Errol B. Davis - Australian sculptor and artist (1926-2009)
From his early teens, Errol Davis was crazy about model warships and planes – but this was before the days of kits, so Errol made his own models from scratch by referring to plans in books such as Janes Fighting Ships. His model ships were carved from wood, complete with guns, cranes, rigging, portholes and crew, and Errol made hundreds of them in his teenage years.
As there was no radar until the end of WWII, the Volunteer Air Observers Corps was formed, with members trained to recognise enemy aircraft, and Errol was asked to make models of every type of aircraft. The models were 172nd scale, so a fighter plane was about 6 inches long and a bomber was about a foot.
A few years after graduating from the University of Sydney as an engineer, Errol travelled to London where he studied sculpture at the Regent Street Polytechnic. Although he had already made his first sculpture in Australia, London was inspirational to him and he created several early works there.
After returning to Australia in 1955 Errol pioneered the field of architectural scale modelmaking, in which he worked and taught for three decades, constructing models of most of Sydney’s CBD buildings in the 1960s. His 1976 model of Ancient Rome is still in use today at the Australian National University.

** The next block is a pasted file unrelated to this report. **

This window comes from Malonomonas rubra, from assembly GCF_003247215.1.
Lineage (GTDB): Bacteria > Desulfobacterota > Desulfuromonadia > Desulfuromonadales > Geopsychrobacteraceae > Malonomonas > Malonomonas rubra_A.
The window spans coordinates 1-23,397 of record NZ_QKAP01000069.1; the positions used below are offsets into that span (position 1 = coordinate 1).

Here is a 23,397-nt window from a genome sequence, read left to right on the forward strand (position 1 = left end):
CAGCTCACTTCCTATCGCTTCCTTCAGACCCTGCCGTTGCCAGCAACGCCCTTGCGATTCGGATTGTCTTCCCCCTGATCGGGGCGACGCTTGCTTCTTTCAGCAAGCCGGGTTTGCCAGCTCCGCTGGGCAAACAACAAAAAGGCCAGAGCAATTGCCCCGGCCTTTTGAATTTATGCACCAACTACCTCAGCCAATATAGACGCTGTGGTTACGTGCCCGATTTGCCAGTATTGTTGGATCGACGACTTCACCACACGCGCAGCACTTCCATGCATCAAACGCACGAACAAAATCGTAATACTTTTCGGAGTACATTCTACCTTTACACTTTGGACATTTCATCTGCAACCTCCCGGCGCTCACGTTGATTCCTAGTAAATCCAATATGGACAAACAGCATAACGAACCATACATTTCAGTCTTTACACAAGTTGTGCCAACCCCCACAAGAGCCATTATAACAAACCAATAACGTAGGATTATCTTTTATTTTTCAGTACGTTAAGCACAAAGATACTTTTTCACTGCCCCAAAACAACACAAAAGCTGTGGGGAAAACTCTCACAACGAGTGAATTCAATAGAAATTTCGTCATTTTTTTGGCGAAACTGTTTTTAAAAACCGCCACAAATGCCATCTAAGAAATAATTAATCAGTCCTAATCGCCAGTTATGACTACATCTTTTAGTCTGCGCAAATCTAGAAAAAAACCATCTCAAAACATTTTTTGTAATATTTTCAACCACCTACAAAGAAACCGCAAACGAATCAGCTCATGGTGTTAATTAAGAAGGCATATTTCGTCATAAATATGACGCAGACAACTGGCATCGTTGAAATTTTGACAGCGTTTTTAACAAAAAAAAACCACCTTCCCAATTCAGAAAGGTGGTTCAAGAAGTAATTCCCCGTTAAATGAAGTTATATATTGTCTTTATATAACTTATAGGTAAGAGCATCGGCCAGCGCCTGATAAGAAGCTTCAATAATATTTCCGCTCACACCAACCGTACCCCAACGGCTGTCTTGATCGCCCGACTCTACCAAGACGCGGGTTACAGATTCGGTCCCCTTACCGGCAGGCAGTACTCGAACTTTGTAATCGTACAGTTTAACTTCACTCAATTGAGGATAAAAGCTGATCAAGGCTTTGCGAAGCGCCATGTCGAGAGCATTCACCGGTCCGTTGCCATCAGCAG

Inspired by the contours of relief maps he had made, Errol went on to develop sculptures using the same technique in the 1980s. These were cast in bronze and aluminium, and later on they also inspired his groundbreaking laser-cut stainless steel works in the 1980s-90s.
Throughout his lifetime of creativity Errol worked in most media – notably stainless steel, bronze and wool.
Errol generously encouraged and nurtured upcoming artists. His enduring legacy is the Sculpture Park at Macquarie University which he established in 1992, the year of its Silver Jubilee of teaching. It features around 130 sculptures by leading and emerging sculptors, and is where you can see many of his own works.
In 2002 Errol was awarded the Medal of the Order of Australia (OAM) for service to the arts, particularly through the establishment of the Sculpture Park at Macquarie University.
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Photography on this page is © CFL Macquarie; © Errol Davis; © Peter Stanbury (warplane); © Bob Miller (Ancient Rome).